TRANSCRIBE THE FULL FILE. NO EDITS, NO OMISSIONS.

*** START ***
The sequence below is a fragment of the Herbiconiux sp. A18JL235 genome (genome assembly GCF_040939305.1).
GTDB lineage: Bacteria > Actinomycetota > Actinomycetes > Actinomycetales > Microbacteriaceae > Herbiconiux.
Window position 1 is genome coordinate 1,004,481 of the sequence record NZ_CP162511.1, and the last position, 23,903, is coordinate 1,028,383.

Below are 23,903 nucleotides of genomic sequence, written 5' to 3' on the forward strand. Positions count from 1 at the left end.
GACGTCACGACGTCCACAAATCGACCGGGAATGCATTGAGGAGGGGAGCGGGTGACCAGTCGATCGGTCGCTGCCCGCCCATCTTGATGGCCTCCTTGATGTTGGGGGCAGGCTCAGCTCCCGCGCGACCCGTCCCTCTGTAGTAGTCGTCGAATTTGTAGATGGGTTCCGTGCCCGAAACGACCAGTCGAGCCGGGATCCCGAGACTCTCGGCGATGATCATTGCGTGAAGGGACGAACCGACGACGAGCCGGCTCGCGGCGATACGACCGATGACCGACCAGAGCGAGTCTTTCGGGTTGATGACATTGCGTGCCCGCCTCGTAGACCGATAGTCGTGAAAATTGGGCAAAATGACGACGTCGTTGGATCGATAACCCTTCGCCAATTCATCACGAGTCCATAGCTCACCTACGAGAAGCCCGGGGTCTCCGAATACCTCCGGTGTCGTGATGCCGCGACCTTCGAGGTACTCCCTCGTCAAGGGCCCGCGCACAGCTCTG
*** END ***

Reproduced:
The sequence below is a fragment of the Herbiconiux sp. A18JL235 genome (genome assembly GCF_040939305.1).
GTDB lineage: Bacteria > Actinomycetota > Actinomycetes > Actinomycetales > Microbacteriaceae > Herbiconiux.
Window position 1 is genome coordinate 1,004,481 of the sequence record NZ_CP162511.1, and the last position, 23,903, is coordinate 1,028,383.

Below are 23,903 nucleotides of genomic sequence, written 5' to 3' on the forward strand. Positions count from 1 at the left end.
GACGTCACGACGTCCACAAATCGACCGGGAATGCATTGAGGAGGGGAGCGGGTGACCAGTCGATCGGTCGCTGCCCGCCCATCTTGATGGCCTCCTTGATGTTGGGGGCAGGCTCAGCTCCCGCGCGACCCGTCCCTCTGTAGTAGTCGTCGAATTTGTAGATGGGTTCCGTGCCCGAAACGACCAGTCGAGCCGGGATCCCGAGACTCTCGGCGATGATCATTGCGTGAAGGGACGAACCGACGACGAGCCGGCTCGCGGCGATACGACCGATGACCGACCAGAGCGAGTCTTTCGGGTTGATGACATTGCGTGCCCGCCTCGTAGACCGATAGTCGTGAAAATTGGGCAAAATGACGACGTCGTTGGATCGATAACCCTTCGCCAATTCATCACGAGTCCATAGCTCACCTACGAGAAGCCCGGGGTCTCCGAATACCTCCGGTGTCGTGATGCCGCGACCTTCGAGGTACTCCCTCGTCAAGGGCCCGCGCACAGCTCTG